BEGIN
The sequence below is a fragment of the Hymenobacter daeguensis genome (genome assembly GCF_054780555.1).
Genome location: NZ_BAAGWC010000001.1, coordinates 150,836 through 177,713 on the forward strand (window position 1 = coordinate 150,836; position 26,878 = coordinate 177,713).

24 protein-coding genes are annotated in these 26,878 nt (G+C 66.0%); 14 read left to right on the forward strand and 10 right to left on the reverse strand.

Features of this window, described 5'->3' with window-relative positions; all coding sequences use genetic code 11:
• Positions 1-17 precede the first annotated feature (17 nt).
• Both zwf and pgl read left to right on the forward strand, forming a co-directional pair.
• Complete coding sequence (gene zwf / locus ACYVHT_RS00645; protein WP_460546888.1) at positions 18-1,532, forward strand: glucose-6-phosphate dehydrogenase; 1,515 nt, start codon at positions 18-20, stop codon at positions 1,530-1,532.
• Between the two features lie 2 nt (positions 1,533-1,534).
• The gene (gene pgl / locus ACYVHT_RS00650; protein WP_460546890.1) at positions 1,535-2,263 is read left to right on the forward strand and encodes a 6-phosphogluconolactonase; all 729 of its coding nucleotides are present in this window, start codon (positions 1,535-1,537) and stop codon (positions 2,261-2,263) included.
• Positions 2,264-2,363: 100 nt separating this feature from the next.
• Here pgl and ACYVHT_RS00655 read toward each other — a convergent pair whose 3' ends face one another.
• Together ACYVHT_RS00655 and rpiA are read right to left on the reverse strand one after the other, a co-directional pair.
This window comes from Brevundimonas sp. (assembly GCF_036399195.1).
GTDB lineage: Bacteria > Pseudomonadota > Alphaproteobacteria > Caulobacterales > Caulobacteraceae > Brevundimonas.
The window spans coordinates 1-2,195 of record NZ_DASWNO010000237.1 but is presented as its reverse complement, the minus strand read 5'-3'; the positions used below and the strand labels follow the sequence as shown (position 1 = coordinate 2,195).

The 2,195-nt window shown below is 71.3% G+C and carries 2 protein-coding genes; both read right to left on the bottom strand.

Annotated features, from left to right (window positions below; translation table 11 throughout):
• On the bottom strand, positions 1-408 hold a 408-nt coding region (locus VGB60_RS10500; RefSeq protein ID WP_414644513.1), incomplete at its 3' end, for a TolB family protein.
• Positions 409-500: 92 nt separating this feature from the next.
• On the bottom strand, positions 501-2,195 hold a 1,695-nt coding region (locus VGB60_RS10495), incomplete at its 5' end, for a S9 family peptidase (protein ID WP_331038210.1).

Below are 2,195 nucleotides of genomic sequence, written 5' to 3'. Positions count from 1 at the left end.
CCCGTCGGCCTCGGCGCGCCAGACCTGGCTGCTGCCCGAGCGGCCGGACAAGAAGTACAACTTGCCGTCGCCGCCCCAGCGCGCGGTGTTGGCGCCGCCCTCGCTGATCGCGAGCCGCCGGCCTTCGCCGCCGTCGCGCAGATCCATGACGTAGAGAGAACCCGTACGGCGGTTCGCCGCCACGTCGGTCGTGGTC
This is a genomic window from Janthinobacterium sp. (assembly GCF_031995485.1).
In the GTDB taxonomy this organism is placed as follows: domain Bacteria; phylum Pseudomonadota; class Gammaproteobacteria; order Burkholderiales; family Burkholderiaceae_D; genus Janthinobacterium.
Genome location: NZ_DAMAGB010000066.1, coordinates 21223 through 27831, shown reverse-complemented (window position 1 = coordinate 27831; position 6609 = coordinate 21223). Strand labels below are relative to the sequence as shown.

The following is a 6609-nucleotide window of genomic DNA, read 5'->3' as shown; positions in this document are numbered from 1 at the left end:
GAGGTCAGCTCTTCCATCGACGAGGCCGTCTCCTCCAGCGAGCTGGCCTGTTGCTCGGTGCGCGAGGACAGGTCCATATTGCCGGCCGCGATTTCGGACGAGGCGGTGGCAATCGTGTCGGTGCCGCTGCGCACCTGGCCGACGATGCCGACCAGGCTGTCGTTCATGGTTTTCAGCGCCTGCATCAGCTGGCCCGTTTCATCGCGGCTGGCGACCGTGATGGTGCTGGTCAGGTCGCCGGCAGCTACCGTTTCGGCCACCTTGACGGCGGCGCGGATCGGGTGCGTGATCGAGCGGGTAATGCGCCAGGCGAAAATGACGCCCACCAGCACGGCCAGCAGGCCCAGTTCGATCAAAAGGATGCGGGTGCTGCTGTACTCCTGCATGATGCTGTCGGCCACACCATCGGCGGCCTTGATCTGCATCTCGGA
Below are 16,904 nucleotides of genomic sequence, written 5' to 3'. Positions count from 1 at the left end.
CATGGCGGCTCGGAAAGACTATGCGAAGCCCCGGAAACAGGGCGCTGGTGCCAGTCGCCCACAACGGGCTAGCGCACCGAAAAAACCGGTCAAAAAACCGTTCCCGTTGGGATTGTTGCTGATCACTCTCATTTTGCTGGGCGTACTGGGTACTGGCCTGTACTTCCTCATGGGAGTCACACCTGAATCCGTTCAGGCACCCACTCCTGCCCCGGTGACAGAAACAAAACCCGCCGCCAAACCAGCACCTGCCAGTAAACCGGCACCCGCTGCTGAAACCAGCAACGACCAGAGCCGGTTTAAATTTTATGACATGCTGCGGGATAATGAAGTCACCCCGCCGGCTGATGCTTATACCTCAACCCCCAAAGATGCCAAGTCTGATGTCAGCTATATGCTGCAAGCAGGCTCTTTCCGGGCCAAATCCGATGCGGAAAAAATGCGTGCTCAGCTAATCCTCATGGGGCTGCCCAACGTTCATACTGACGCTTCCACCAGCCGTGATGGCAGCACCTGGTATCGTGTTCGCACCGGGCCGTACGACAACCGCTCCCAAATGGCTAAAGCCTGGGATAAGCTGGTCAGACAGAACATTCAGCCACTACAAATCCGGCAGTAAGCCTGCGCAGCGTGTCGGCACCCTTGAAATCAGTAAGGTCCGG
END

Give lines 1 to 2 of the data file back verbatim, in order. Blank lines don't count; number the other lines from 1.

The sequence below is a fragment of the Hymenobacter daeguensis genome (genome assembly GCF_054780555.1).
Genome location: NZ_BAAGWC010000001.1, coordinates 150,836 through 177,713 on the forward strand (window position 1 = coordinate 150,836; position 26,878 = coordinate 177,713).